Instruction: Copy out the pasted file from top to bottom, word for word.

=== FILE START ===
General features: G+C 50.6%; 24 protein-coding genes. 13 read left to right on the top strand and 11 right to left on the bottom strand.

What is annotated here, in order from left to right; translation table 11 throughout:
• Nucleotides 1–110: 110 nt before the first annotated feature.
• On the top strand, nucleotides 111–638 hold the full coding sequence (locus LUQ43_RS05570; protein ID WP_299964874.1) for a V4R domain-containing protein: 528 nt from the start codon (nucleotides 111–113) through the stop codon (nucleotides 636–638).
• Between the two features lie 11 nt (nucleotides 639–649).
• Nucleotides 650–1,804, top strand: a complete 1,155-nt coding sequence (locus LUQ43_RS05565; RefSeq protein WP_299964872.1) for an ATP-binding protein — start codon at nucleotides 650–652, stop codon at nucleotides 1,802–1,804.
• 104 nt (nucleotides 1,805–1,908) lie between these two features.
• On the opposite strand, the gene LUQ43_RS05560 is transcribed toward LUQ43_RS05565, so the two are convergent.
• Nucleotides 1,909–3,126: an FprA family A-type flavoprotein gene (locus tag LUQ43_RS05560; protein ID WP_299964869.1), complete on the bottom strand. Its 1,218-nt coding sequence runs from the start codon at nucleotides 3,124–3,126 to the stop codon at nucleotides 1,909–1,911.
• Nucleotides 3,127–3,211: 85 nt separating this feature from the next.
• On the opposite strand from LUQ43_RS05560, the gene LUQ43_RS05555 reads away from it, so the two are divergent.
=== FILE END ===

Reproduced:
General features: G+C 50.6%; 24 protein-coding genes. 13 read left to right on the top strand and 11 right to left on the bottom strand.

What is annotated here, in order from left to right; translation table 11 throughout:
• Nucleotides 1–110: 110 nt before the first annotated feature.
• On the top strand, nucleotides 111–638 hold the full coding sequence (locus LUQ43_RS05570; protein ID WP_299964874.1) for a V4R domain-containing protein: 528 nt from the start codon (nucleotides 111–113) through the stop codon (nucleotides 636–638).
• Between the two features lie 11 nt (nucleotides 639–649).
• Nucleotides 650–1,804, top strand: a complete 1,155-nt coding sequence (locus LUQ43_RS05565; RefSeq protein WP_299964872.1) for an ATP-binding protein — start codon at nucleotides 650–652, stop codon at nucleotides 1,802–1,804.
• 104 nt (nucleotides 1,805–1,908) lie between these two features.
• On the opposite strand, the gene LUQ43_RS05560 is transcribed toward LUQ43_RS05565, so the two are convergent.
• Nucleotides 1,909–3,126: an FprA family A-type flavoprotein gene (locus tag LUQ43_RS05560; protein ID WP_299964869.1), complete on the bottom strand. Its 1,218-nt coding sequence runs from the start codon at nucleotides 3,124–3,126 to the stop codon at nucleotides 1,909–1,911.
• Nucleotides 3,127–3,211: 85 nt separating this feature from the next.
• On the opposite strand from LUQ43_RS05560, the gene LUQ43_RS05555 reads away from it, so the two are divergent.